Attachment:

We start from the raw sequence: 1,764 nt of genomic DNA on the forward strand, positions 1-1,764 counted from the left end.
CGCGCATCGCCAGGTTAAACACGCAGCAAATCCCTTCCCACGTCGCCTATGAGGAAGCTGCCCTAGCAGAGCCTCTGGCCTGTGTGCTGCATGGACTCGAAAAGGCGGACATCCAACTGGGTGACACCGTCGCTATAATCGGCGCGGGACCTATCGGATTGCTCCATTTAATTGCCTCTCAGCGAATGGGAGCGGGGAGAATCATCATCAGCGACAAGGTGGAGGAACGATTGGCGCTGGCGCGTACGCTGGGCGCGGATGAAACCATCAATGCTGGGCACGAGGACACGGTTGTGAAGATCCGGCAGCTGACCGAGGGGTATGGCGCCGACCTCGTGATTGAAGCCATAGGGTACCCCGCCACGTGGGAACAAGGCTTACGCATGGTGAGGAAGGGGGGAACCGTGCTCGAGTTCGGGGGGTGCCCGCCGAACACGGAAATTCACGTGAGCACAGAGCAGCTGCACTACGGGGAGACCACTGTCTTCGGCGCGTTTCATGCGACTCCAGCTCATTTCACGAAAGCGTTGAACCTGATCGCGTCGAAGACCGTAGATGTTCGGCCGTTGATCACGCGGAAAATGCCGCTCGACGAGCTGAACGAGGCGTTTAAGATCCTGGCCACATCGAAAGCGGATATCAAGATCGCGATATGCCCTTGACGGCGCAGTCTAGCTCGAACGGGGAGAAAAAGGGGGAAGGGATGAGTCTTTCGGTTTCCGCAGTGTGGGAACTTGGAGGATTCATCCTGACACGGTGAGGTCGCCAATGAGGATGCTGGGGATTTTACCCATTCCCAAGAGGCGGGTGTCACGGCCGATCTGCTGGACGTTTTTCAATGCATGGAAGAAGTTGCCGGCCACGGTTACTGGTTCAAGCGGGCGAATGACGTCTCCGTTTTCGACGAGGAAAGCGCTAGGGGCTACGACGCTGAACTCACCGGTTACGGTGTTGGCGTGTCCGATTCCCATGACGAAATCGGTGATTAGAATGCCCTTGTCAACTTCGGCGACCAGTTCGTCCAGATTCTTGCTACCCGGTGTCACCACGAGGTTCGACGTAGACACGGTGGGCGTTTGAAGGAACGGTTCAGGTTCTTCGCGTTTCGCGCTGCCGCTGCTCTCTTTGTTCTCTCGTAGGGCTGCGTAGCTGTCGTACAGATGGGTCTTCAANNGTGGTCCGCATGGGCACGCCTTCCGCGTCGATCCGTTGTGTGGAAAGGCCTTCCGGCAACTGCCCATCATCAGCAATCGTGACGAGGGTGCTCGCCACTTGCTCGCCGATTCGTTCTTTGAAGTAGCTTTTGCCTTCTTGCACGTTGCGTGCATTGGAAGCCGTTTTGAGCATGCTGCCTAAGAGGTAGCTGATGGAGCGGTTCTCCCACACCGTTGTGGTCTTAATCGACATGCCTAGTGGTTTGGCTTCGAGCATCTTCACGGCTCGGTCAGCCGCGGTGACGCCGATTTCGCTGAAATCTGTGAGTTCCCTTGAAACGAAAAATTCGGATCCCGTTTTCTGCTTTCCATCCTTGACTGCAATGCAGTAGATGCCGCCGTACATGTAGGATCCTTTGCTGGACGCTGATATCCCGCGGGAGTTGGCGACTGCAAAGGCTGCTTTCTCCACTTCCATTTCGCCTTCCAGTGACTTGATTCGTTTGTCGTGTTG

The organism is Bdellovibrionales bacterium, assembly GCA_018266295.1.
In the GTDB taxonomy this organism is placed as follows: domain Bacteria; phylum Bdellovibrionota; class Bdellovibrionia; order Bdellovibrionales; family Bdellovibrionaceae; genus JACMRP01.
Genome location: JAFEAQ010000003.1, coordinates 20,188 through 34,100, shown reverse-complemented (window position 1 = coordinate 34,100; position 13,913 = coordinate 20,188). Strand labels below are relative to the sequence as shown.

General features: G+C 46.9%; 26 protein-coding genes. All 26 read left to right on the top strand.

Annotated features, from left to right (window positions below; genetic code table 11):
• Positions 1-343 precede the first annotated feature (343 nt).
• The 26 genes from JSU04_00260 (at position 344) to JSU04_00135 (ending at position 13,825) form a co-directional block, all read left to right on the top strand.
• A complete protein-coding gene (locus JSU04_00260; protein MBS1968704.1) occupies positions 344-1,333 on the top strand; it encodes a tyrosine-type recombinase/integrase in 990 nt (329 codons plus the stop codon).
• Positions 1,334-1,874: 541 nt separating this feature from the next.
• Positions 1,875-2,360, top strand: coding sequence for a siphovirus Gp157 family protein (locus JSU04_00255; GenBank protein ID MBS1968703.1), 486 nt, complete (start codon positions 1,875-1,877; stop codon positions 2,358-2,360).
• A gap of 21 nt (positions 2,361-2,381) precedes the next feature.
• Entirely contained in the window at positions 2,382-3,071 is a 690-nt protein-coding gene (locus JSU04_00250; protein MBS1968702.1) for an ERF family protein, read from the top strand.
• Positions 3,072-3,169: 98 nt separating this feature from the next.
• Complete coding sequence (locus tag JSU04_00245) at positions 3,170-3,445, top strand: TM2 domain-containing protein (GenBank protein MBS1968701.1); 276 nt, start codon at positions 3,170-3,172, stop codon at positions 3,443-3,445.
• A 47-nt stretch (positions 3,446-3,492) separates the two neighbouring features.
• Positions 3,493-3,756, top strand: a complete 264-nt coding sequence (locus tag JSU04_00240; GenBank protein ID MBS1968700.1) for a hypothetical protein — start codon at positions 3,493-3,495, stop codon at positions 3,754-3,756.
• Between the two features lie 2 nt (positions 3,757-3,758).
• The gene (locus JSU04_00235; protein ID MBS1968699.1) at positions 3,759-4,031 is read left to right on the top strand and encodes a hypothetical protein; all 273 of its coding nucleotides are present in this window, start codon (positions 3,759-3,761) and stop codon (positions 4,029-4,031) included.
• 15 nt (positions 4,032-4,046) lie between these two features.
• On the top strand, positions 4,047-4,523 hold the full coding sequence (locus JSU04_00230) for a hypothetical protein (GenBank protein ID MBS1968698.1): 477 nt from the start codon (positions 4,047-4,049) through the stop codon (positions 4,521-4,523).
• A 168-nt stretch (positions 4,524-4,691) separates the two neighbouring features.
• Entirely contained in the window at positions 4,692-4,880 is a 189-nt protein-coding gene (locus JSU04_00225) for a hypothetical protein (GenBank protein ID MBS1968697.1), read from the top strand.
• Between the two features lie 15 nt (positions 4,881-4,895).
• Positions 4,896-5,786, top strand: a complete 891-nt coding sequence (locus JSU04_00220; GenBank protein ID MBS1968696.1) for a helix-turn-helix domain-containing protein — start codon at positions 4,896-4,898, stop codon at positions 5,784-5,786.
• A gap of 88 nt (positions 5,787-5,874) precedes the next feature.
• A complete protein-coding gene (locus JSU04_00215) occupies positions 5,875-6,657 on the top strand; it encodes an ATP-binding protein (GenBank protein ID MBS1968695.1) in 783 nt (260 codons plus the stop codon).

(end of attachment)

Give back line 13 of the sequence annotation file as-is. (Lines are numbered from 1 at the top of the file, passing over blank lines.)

• A gap of 21 nt (positions 2,361-2,381) precedes the next feature.